“Look, I know, it’s not exactly a revelation that the president is always trying to undermine the media, but that’s the problem: We’re all so used to it that we act like it’s normal. And the more that we ignore anti-press sentiment in America, the more it will spread.  When Trump became president, he was crushed to find that the job comes with criticism and that the glowing PR he got from the business media isn’t typical of the political press. Since the media refused to love him back, Trump has chosen to do the mature thing and use his presidential power to destroy them.  The scariest part about Trump’s war on the press is that he’s winning. No one’s been able to stop his attacks, so we just go about our lives while they run constantly in the background like white noise — which is, of course, Trump’s preferred color of noise. … When Trump undermines the free press, he’s not just attacking journalists’ rights to do their jobs, he’s attacking your right to know what’s going on in the world.”

She’s right.  If not for the free press, we would know only what Trump wanted us to know.  We would not know that Russia was paying the Taliban to kill U.S. soldiers and that Trump knew about this yet failed to act.  We would not have known that he attempted to blackmail the president of the Ukraine to ‘dig up dirt’ on his political rival, Joe Biden.  We would not have known any of the acts that Trump has committed against the people of this nation.  At all costs, we must … must support our free press!  We cannot become complacent and accept the denigration of the press as ‘normal’, for it is anything but normal … at least in this country.


Freedom of Speech …

The 1st Amendment includes many freedoms, including the aforementioned freedom of the press.  It also includes freedom of and from religion, and the one most-oft quoted, freedom of speech.  Over the past two centuries, that ‘freedom of speech has been interpreted by the courts to mean a wide variety of things.  Signs and symbols by hate groups such as white supremacists and neo-Nazis have been ruled acceptable because … freedom of speech.  KKK rallies have been deemed allowable under freedom of speech.  But, in my opinion, there simply must be limits.

This …nazi-flag-shooting… is highly offensive to all but the most ardent anti-Semitic white supremacists.  A woman was shot four times in the back in Garfield County, Oklahoma, for trying to remove one of the flags.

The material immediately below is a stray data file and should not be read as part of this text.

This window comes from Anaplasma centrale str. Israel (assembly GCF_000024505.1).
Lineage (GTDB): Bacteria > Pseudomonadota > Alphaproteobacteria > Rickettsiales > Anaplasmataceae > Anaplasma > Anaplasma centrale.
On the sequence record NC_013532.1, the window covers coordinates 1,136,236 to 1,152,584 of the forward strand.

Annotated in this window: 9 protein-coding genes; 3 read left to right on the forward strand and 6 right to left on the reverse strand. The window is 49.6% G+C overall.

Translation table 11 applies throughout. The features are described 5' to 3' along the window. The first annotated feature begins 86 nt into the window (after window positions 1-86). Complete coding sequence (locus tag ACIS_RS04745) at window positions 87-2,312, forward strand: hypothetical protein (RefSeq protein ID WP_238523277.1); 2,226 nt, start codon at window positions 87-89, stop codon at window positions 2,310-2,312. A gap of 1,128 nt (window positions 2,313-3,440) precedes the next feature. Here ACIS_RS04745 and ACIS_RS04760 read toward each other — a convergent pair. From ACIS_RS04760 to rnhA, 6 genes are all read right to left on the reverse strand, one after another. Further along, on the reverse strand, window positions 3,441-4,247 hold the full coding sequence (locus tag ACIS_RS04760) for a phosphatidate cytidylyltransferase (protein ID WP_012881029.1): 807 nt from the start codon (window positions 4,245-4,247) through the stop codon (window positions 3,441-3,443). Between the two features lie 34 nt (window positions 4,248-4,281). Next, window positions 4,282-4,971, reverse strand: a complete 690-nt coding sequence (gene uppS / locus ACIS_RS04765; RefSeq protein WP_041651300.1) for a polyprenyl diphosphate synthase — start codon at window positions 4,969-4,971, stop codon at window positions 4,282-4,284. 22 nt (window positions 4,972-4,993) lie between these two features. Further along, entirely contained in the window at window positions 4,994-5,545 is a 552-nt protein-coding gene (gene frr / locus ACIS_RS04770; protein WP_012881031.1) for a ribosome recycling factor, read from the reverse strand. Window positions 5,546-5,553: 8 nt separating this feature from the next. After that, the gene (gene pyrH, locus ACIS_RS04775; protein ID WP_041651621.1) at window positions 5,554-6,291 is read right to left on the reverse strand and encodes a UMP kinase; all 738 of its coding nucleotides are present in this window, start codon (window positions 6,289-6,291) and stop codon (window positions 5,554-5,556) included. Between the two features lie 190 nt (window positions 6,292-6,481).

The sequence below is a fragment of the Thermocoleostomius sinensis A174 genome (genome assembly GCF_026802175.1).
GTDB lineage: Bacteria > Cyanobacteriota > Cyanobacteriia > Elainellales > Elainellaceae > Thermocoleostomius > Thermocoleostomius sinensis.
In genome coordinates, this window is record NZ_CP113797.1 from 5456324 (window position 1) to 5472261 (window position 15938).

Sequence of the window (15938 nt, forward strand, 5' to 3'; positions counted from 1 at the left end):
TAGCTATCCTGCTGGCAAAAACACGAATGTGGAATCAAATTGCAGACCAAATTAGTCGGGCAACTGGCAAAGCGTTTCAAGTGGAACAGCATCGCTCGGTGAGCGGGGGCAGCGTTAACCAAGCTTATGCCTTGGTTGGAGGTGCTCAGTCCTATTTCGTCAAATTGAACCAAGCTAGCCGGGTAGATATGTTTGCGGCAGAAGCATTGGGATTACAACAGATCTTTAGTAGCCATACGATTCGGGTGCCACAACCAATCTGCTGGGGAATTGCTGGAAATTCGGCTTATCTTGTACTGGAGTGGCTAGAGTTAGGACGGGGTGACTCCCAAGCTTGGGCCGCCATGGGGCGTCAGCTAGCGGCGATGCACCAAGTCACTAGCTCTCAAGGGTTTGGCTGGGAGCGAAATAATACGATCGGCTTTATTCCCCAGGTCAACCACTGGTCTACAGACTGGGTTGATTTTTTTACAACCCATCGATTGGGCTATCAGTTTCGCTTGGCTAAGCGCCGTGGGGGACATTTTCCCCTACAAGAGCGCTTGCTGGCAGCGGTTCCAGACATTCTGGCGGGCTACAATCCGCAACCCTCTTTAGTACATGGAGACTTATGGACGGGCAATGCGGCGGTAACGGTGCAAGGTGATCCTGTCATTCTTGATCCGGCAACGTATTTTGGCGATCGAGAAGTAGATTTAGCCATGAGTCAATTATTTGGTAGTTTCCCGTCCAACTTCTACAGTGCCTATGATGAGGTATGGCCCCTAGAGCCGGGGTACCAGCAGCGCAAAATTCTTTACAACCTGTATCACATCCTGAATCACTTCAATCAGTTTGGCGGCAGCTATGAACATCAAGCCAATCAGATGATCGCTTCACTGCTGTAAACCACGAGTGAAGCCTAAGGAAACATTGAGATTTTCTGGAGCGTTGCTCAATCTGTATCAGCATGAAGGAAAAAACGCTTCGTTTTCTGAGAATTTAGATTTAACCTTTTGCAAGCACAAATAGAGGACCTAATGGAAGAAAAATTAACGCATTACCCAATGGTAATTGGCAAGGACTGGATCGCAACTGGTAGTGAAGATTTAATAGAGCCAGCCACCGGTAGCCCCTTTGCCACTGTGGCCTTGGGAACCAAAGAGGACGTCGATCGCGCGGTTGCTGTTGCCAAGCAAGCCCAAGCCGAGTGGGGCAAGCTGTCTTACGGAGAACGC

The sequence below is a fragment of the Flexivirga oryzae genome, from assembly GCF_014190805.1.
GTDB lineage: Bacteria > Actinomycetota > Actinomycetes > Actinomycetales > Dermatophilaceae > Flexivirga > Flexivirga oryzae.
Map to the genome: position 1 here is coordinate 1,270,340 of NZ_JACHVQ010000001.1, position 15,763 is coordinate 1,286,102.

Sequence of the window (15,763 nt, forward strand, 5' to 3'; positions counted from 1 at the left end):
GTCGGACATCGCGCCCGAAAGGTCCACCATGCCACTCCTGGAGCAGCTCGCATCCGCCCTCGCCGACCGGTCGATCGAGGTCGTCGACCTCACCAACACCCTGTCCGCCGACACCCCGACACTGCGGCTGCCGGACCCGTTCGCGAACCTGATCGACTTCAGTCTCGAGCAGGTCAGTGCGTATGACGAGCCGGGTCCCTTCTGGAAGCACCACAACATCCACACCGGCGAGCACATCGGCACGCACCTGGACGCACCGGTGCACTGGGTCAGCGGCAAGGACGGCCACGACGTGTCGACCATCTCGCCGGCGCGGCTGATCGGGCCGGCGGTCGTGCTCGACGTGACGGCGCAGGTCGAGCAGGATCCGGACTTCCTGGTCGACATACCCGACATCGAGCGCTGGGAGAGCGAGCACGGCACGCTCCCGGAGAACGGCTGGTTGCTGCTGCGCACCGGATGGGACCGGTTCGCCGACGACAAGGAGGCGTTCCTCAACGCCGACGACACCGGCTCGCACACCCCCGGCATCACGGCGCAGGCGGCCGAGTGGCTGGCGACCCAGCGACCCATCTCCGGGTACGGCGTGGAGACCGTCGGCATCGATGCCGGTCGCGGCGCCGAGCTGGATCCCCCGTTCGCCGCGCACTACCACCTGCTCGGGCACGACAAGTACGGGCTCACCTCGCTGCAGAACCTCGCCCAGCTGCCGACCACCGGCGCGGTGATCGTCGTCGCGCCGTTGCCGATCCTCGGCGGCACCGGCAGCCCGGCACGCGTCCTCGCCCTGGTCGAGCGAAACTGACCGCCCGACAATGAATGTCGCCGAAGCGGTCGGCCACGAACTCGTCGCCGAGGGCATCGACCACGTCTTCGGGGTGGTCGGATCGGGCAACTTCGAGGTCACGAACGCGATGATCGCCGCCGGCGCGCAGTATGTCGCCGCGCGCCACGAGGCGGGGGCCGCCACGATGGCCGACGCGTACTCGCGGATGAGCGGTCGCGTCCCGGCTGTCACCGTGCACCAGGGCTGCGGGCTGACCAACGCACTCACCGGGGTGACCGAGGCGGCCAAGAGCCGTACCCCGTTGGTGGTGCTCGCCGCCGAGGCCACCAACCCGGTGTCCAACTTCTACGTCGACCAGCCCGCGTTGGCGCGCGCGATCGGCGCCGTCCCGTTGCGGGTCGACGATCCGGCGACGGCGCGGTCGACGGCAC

Now, I can tell you for a fact that if anybody in my neighborhood were to sport such a flag, I would not only remove it, but would douse it with lighter fluid then set fire to it.  The Nazi flag is a symbol of anti-Semitism, of hatred, around the globe.

The owner of the house and flags, one Alexander Feaster, was arrested and has been charged with assault and battery with a deadly weapon, and shooting with intent to kill, and is due to appear in court later this month.  A neighbor said that he had been flying the flags for around a year, and they had been snatched from his home a few times in the past. They added that he would occasionally dress up in black uniform with a red swastika armband – an outfit reminiscent of Nazi SS uniforms.  No less than 15 guns were recovered from Feaster’s home upon his arrest.  Who the hell needs that much firepower?

The district attorney says he is considering possible charges against the woman, who is expected to recover from her gunshot wounds.  Why?  Trespassing?  Destruction of private property?  In this case, I don’t see it … it was justified.  However, I know at least two of my readers who will disagree with me, so it is only my opinion.


Freedom of/from Religion …

The 1st Amendment says this about the freedom of religion …

Congress shall make no law respecting an establishment of religion, or prohibiting the free exercise thereof

That’s all … just 16 words.  However, lengthy tomes have been written in order to interpret how this clause should be applied.  There are those who argue this is a Christian nation … it is not!  It is a secular nation, the foundation of which calls for a distinct separation between church and state.  This includes education.